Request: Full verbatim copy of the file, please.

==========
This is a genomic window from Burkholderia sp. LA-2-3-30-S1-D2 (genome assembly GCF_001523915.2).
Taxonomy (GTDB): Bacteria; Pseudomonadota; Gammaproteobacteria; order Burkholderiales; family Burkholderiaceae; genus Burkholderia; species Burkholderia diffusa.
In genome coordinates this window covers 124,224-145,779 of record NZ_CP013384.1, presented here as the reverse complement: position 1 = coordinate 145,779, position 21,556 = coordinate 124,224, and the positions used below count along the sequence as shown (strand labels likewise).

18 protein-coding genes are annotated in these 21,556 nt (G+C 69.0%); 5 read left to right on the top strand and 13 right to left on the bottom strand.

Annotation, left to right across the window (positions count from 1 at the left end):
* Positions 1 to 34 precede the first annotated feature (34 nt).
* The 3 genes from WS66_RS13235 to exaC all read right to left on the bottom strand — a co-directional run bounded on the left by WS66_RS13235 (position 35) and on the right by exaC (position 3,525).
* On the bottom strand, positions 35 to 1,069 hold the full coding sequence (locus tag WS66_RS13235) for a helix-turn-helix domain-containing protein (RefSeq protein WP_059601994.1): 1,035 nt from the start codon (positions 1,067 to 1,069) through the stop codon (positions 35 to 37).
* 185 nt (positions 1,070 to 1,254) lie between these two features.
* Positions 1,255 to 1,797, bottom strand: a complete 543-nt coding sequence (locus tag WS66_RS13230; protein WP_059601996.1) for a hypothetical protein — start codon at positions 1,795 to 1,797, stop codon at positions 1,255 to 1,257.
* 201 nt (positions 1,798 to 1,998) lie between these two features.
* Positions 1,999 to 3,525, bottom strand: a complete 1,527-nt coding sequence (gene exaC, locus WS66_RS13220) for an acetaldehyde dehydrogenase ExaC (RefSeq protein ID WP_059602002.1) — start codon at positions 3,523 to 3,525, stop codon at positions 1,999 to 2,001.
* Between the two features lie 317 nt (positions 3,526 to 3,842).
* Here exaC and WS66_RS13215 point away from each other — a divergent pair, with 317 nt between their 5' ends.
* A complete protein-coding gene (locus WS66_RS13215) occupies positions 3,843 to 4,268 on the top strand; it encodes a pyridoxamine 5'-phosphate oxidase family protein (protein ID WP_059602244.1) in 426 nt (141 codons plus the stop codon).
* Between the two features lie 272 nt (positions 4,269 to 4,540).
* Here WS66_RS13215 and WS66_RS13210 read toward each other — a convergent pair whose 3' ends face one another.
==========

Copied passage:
This is a genomic window from Burkholderia sp. LA-2-3-30-S1-D2 (genome assembly GCF_001523915.2).
Taxonomy (GTDB): Bacteria; Pseudomonadota; Gammaproteobacteria; order Burkholderiales; family Burkholderiaceae; genus Burkholderia; species Burkholderia diffusa.
In genome coordinates this window covers 124,224-145,779 of record NZ_CP013384.1, presented here as the reverse complement: position 1 = coordinate 145,779, position 21,556 = coordinate 124,224, and the positions used below count along the sequence as shown (strand labels likewise).

18 protein-coding genes are annotated in these 21,556 nt (G+C 69.0%); 5 read left to right on the top strand and 13 right to left on the bottom strand.

Annotation, left to right across the window (positions count from 1 at the left end):
* Positions 1 to 34 precede the first annotated feature (34 nt).
* The 3 genes from WS66_RS13235 to exaC all read right to left on the bottom strand — a co-directional run bounded on the left by WS66_RS13235 (position 35) and on the right by exaC (position 3,525).
* On the bottom strand, positions 35 to 1,069 hold the full coding sequence (locus tag WS66_RS13235) for a helix-turn-helix domain-containing protein (RefSeq protein WP_059601994.1): 1,035 nt from the start codon (positions 1,067 to 1,069) through the stop codon (positions 35 to 37).
* 185 nt (positions 1,070 to 1,254) lie between these two features.
* Positions 1,255 to 1,797, bottom strand: a complete 543-nt coding sequence (locus tag WS66_RS13230; protein WP_059601996.1) for a hypothetical protein — start codon at positions 1,795 to 1,797, stop codon at positions 1,255 to 1,257.
* 201 nt (positions 1,798 to 1,998) lie between these two features.
* Positions 1,999 to 3,525, bottom strand: a complete 1,527-nt coding sequence (gene exaC, locus WS66_RS13220) for an acetaldehyde dehydrogenase ExaC (RefSeq protein ID WP_059602002.1) — start codon at positions 3,523 to 3,525, stop codon at positions 1,999 to 2,001.
* Between the two features lie 317 nt (positions 3,526 to 3,842).
* Here exaC and WS66_RS13215 point away from each other — a divergent pair, with 317 nt between their 5' ends.
* A complete protein-coding gene (locus WS66_RS13215) occupies positions 3,843 to 4,268 on the top strand; it encodes a pyridoxamine 5'-phosphate oxidase family protein (protein ID WP_059602244.1) in 426 nt (141 codons plus the stop codon).
* Between the two features lie 272 nt (positions 4,269 to 4,540).
* Here WS66_RS13215 and WS66_RS13210 read toward each other — a convergent pair whose 3' ends face one another.